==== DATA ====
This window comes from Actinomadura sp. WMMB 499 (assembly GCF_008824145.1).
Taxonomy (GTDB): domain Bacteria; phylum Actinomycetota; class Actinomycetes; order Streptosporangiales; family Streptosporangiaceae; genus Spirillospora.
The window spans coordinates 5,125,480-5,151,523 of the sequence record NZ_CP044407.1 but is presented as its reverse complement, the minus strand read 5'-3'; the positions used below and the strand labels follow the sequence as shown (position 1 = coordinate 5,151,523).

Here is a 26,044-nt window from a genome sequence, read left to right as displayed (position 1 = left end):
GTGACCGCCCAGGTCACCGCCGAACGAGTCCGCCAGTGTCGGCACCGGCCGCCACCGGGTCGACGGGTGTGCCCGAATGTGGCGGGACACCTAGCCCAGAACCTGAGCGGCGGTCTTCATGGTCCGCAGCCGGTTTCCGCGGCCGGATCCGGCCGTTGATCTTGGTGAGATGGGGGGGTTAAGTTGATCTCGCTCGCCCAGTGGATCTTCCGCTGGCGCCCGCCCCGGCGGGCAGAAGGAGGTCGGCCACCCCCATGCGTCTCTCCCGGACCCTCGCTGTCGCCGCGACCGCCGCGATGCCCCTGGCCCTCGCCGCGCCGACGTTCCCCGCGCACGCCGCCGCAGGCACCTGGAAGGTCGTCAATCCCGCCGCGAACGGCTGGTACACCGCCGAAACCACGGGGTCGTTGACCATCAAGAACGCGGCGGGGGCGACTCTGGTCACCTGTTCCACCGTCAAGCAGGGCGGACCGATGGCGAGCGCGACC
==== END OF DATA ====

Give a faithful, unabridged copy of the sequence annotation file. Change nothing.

This window comes from Actinomadura sp. WMMB 499 (assembly GCF_008824145.1).
Taxonomy (GTDB): domain Bacteria; phylum Actinomycetota; class Actinomycetes; order Streptosporangiales; family Streptosporangiaceae; genus Spirillospora.
The window spans coordinates 5,125,480-5,151,523 of the sequence record NZ_CP044407.1 but is presented as its reverse complement, the minus strand read 5'-3'; the positions used below and the strand labels follow the sequence as shown (position 1 = coordinate 5,151,523).

Here is a 26,044-nt window from a genome sequence, read left to right as displayed (position 1 = left end):
GTGACCGCCCAGGTCACCGCCGAACGAGTCCGCCAGTGTCGGCACCGGCCGCCACCGGGTCGACGGGTGTGCCCGAATGTGGCGGGACACCTAGCCCAGAACCTGAGCGGCGGTCTTCATGGTCCGCAGCCGGTTTCCGCGGCCGGATCCGGCCGTTGATCTTGGTGAGATGGGGGGGTTAAGTTGATCTCGCTCGCCCAGTGGATCTTCCGCTGGCGCCCGCCCCGGCGGGCAGAAGGAGGTCGGCCACCCCCATGCGTCTCTCCCGGACCCTCGCTGTCGCCGCGACCGCCGCGATGCCCCTGGCCCTCGCCGCGCCGACGTTCCCCGCGCACGCCGCCGCAGGCACCTGGAAGGTCGTCAATCCCGCCGCGAACGGCTGGTACACCGCCGAAACCACGGGGTCGTTGACCATCAAGAACGCGGCGGGGGCGACTCTGGTCACCTGTTCCACCGTCAAGCAGGGCGGACCGATGGCGAGCGCGACC